This gender awareness, in combination with an early exposure to gender from multiple sources of socialization such as parents, siblings, and peers, has immediate consequence on children’s attitude and behaviors towards members of their own and gender group.


Although children play an active role in shaping their gender identity development, their knowledge about gender comes from many sources of socialization, including parents, peer and teachers.


Tremblay, Boivin, RDeV and CL (2014) further state that parent provide children with their first lesson about gender. Although gender egalitarian attitudes have increased in many cultures over the past decades, parents and especially fathers typically have different expectations for their sons and daughters with regard to personality traits, abilities and activities.


Parents role inside and outside the family also influence children’s conception of gender roles and parents ascribe different role for their children based on their gender. Children are often dressed in gender specific clothing.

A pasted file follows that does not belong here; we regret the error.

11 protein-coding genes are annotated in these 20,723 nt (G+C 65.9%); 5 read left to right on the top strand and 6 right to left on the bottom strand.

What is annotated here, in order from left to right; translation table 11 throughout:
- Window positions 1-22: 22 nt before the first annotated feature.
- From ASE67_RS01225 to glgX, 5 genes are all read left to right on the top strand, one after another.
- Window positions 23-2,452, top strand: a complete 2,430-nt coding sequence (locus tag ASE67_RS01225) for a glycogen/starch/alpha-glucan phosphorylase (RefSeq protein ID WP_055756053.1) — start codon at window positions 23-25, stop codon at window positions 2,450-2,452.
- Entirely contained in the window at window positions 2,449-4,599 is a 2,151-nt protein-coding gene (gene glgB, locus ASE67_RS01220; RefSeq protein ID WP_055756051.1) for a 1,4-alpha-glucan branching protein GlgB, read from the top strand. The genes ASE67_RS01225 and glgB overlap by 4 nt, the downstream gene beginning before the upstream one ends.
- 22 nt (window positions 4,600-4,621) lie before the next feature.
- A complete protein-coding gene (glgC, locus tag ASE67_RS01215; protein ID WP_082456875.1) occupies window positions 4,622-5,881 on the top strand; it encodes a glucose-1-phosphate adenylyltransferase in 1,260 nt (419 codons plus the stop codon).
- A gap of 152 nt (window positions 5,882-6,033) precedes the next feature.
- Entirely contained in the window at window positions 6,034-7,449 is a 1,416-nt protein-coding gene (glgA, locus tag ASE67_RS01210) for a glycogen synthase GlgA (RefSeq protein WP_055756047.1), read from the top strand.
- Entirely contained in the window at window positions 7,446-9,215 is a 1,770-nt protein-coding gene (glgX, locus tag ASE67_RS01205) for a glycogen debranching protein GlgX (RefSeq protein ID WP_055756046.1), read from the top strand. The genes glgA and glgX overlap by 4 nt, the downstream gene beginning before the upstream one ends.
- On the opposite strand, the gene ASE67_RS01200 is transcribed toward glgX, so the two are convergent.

Parental disapproval for failing to comply with gender norms (beating a girl child for climbing on trees or rough playing), and parental approval for successful compliance with norms (praising a girl child for carrying water in house) can serve to solidify children’s understanding of gender role. 


Men are mostly found in the public sphere because during their childhood days they were thought how to go out and work, hunt and fish while women were relegated to the private sphere because they were always at home cooking, cleaning, washing and doing other household, unpaid and unrecognized jobs in the society.


This has even promoted segregation equally in choices of educational discipline. Men who are seen to be strong and brave are always encouraged in disciplines like maths, chemistry and engineering while women are encourage in subjects like literature, food and nutrition and biology. This goes a long way to affect even their jobs lending to gender division of labour.


Men are found in masculinized jobs while women on feminine jobs reflecting their gender roles. This is because men have gained the necessary skills needed to be in well-paid jobs because of what they studied while women are left with no choice to manage some low paid jobs or open their own small businesses like hairdressing and restaurant.